For example, restart cron

systemctl restart cron.service

An easier way is to restart your system


REMARK: Server date and time settings are very important for services like Amazon S3 backup, OpenVPN, NFS etc, where “client” and “server” machines must have the same settings.

Install webmin

You have to know the original Linux commands to perform all administrative tasks from command line. However, a control panel makes things easier sometimes. Webmin is a free and Open Source control panel basically for Linux. Webmin is a very powerful tool, but I use it mainly for the following tasks:

  • users management
  • iptables firewall
  • scheduled cron jobs

So, create a file like

nano /etc/apt/sources.d/webmin.lst

and add the following lines

deb sarge contrib
deb sarge contrib

Add apt key:

cd /root
apt-key add jcameron-key.asc


apt-get update
apt-get install webmin

It is also important to create a Webmin user (pontikis in my case), to avoid login to Webmin as root.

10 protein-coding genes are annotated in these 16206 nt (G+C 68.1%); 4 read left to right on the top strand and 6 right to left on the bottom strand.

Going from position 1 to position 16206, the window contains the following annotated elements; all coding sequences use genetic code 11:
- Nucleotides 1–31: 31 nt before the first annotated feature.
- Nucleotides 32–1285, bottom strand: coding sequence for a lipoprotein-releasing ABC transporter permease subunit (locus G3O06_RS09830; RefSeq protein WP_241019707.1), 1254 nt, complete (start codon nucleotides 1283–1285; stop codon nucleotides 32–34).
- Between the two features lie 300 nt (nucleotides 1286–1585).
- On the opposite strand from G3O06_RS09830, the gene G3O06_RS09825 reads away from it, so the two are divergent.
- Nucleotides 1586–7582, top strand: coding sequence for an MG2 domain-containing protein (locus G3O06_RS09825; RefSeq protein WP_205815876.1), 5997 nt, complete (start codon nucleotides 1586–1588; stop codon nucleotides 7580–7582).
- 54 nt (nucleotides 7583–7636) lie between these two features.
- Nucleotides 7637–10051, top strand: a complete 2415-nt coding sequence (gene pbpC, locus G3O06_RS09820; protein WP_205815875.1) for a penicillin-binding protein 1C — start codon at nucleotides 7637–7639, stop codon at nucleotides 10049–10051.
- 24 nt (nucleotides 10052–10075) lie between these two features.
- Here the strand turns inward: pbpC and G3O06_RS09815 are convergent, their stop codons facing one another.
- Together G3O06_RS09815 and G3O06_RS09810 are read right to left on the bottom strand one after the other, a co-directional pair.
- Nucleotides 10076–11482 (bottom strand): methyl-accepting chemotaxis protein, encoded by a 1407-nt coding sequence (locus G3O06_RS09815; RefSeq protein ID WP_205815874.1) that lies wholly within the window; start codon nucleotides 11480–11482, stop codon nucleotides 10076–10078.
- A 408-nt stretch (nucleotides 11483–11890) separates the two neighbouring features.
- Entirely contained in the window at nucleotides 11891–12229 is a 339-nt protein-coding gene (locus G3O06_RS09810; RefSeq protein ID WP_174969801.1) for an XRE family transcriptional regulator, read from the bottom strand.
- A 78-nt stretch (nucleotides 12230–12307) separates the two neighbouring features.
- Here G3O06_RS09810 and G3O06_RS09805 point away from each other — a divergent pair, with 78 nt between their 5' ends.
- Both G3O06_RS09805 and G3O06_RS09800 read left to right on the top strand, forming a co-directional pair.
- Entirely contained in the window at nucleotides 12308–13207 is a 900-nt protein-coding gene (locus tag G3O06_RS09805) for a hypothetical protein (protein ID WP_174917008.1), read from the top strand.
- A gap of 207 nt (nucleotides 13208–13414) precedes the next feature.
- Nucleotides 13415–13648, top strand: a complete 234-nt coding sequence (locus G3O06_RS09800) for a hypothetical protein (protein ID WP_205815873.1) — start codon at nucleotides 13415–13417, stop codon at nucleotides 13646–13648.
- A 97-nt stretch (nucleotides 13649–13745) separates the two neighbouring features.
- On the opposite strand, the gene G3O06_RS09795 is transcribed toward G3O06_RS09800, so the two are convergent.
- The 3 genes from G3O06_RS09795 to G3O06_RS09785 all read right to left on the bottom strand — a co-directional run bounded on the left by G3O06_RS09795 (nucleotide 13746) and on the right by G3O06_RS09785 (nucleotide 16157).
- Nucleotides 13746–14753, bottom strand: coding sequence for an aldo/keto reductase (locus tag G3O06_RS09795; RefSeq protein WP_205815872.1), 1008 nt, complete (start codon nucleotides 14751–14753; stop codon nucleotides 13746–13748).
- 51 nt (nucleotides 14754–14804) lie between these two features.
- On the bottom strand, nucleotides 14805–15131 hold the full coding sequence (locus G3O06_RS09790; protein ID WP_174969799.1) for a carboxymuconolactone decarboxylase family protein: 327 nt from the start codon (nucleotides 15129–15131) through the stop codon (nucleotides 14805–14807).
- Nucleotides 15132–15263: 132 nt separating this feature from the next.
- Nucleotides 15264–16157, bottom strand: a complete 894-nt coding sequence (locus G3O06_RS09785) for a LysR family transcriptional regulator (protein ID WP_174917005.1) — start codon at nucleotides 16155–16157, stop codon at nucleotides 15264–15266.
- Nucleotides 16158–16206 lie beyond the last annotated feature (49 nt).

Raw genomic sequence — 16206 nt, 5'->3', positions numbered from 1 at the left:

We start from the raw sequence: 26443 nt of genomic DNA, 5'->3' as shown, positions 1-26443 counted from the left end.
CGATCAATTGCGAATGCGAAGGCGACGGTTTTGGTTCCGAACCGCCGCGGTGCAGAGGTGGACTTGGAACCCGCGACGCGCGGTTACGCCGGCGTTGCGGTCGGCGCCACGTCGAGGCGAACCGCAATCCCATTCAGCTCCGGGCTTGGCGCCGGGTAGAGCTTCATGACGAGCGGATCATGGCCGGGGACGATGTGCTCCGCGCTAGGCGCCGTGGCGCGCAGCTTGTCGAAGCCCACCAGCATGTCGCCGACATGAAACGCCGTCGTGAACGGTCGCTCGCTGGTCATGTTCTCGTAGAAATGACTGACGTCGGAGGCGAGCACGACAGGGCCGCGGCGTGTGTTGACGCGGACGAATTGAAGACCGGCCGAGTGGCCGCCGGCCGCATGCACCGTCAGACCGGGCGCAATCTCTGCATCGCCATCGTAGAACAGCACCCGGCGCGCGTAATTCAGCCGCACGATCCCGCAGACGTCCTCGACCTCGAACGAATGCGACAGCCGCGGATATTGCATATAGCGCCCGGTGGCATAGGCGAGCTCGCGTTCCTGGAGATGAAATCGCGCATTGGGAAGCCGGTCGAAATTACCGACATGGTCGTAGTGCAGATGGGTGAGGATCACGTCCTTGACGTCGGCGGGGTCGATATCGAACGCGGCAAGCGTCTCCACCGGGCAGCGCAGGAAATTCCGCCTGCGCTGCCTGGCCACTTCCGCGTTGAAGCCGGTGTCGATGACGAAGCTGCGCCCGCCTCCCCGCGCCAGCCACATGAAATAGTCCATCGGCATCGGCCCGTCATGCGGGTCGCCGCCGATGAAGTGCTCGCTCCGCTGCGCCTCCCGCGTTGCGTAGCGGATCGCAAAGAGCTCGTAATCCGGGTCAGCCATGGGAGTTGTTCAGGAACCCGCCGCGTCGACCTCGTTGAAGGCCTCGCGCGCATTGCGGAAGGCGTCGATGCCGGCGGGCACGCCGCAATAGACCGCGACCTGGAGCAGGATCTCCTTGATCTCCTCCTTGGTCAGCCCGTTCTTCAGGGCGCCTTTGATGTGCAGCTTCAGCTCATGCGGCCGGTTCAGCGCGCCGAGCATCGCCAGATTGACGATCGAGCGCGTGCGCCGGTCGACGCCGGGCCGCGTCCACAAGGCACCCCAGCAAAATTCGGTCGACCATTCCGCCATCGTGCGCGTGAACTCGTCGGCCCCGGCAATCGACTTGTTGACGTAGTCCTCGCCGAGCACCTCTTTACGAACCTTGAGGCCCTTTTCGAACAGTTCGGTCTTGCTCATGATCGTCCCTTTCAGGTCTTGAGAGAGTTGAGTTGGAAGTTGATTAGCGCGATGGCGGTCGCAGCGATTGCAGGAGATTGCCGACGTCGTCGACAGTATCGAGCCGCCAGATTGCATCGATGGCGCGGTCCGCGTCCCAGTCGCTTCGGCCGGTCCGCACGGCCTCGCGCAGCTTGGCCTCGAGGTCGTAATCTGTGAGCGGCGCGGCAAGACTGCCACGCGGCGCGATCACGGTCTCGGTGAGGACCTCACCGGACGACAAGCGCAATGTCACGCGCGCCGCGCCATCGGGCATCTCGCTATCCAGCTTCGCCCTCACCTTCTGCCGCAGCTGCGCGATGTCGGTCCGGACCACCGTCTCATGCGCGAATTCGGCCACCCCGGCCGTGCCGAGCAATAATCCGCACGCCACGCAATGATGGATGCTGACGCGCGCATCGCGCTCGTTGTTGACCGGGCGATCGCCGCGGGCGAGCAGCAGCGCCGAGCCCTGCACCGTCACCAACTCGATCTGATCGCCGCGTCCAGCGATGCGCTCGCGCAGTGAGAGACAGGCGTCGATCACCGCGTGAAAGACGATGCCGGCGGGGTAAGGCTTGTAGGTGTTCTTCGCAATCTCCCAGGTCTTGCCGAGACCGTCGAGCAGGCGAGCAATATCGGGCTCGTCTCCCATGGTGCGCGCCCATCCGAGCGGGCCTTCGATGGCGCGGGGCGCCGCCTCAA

Harden kernel using /etc/sysctl.conf

It was a pleasant surprise to see that Hetzner default installation was included all important changes to /etc/sysctl.d/99-hetzner.conf:

### Hetzner Online GmbH installimage
# sysctl config
# ipv6 settings (no autoconfiguration)

You may add

net.ipv4.tcp_syncookies = 1

Disable IPv6 (optional)

net.ipv6.conf.all.disable_ipv6 = 1
net.ipv6.conf.default.disable_ipv6 = 1
net.ipv6.conf.lo.disable_ipv6 = 1
net.ipv6.conf.eth0.disable_ipv6 = 1

About sysctl.conf

Just in case, default Debian /etc/sysctl.conf is a text file with all extra settings commented. See here.

If you want to make changes, you have two options:

  • First method (recommended): create a file /etc/sysctl.d/local.conf and reboot